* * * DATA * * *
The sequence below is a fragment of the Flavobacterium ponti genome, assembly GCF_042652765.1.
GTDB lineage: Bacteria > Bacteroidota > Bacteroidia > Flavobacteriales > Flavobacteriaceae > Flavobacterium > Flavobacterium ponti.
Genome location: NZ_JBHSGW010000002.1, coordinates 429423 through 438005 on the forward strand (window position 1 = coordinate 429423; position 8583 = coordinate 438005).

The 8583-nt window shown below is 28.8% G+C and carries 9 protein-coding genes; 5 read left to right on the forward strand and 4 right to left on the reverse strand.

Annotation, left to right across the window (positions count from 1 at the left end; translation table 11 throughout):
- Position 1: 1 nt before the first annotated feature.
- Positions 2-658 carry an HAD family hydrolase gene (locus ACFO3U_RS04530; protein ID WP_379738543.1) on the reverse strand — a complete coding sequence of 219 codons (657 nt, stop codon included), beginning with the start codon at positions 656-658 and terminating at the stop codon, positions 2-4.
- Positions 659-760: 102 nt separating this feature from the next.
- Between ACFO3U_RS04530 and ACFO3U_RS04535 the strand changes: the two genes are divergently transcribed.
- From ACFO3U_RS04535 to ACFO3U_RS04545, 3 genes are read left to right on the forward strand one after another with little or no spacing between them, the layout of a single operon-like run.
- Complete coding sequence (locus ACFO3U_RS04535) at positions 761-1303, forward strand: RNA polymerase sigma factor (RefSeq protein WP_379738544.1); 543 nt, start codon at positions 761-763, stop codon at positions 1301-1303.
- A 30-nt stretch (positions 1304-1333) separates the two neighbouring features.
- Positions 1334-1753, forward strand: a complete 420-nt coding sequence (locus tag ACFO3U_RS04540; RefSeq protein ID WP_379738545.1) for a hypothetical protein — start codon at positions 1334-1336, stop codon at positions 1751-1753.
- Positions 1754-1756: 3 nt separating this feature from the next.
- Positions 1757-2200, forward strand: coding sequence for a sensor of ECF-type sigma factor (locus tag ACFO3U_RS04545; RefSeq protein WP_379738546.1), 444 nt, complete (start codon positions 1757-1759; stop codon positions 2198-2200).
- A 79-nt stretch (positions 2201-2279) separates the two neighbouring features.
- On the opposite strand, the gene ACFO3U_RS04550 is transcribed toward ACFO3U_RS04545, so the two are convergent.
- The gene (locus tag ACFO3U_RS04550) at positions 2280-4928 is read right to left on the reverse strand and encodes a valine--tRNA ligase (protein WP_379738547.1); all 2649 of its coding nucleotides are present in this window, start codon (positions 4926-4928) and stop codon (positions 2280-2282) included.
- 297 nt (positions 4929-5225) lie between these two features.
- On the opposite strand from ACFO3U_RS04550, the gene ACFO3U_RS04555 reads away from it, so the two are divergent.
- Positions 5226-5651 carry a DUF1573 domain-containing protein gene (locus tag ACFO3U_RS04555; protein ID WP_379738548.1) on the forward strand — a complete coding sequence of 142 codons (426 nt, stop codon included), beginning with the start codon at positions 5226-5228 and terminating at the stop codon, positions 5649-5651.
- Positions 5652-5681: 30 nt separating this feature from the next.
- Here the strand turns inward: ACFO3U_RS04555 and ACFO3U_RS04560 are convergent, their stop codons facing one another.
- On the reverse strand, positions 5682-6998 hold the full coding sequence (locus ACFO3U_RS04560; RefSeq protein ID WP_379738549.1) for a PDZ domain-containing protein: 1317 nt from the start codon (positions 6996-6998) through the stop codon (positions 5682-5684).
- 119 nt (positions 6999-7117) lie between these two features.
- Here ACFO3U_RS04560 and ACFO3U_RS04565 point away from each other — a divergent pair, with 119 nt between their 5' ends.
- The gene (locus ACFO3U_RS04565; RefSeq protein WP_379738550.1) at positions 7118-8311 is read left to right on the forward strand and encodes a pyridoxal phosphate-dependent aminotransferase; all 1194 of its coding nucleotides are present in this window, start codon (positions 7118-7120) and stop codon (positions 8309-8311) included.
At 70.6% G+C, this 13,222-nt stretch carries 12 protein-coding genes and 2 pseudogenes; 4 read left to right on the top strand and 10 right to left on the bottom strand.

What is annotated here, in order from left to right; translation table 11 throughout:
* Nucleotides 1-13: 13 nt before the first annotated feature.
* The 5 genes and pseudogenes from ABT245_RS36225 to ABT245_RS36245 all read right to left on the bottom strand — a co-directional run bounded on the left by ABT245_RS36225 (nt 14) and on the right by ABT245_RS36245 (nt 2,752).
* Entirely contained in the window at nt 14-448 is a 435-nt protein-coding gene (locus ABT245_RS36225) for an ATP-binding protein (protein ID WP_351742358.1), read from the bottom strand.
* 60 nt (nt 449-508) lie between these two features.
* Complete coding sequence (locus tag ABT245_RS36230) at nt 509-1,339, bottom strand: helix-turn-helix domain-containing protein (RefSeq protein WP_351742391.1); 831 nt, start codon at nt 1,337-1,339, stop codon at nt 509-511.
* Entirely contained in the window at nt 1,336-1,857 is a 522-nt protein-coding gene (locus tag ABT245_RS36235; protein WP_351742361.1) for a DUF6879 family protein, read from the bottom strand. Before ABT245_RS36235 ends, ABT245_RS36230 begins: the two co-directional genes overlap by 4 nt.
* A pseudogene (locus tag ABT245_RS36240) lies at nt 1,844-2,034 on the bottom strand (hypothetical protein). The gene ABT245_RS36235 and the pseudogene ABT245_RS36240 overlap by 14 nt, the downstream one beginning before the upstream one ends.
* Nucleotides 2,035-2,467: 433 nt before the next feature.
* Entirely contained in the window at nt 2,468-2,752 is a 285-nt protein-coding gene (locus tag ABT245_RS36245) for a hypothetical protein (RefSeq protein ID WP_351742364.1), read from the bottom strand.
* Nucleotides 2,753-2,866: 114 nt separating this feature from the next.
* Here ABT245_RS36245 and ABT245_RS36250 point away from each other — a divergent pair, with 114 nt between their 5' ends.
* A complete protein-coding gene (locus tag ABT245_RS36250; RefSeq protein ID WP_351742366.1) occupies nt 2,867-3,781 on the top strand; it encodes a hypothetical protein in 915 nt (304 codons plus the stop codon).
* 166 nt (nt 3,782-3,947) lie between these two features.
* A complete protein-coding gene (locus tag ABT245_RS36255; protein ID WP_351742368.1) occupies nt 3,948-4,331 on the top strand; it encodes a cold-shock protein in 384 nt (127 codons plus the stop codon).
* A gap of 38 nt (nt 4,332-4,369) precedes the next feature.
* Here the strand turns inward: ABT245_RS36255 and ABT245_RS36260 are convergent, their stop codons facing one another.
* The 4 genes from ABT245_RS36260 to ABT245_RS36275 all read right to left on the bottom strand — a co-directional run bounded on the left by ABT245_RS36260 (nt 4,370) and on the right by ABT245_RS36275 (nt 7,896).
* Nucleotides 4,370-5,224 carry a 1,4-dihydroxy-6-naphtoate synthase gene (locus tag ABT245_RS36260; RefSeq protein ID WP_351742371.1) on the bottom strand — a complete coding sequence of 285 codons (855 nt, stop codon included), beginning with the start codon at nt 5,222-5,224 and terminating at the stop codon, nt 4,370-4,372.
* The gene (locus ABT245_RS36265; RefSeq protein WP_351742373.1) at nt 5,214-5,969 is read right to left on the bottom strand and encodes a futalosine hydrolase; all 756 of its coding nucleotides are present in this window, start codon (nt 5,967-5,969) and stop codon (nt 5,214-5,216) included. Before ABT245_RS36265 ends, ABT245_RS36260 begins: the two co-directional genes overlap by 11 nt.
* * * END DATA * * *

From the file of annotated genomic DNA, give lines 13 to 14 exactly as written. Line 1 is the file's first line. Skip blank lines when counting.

- Positions 1334-1753, forward strand: a complete 420-nt coding sequence (locus tag ACFO3U_RS04540; RefSeq protein ID WP_379738545.1) for a hypothetical protein — start codon at positions 1334-1336, stop codon at positions 1751-1753.
- Positions 1754-1756: 3 nt separating this feature from the next.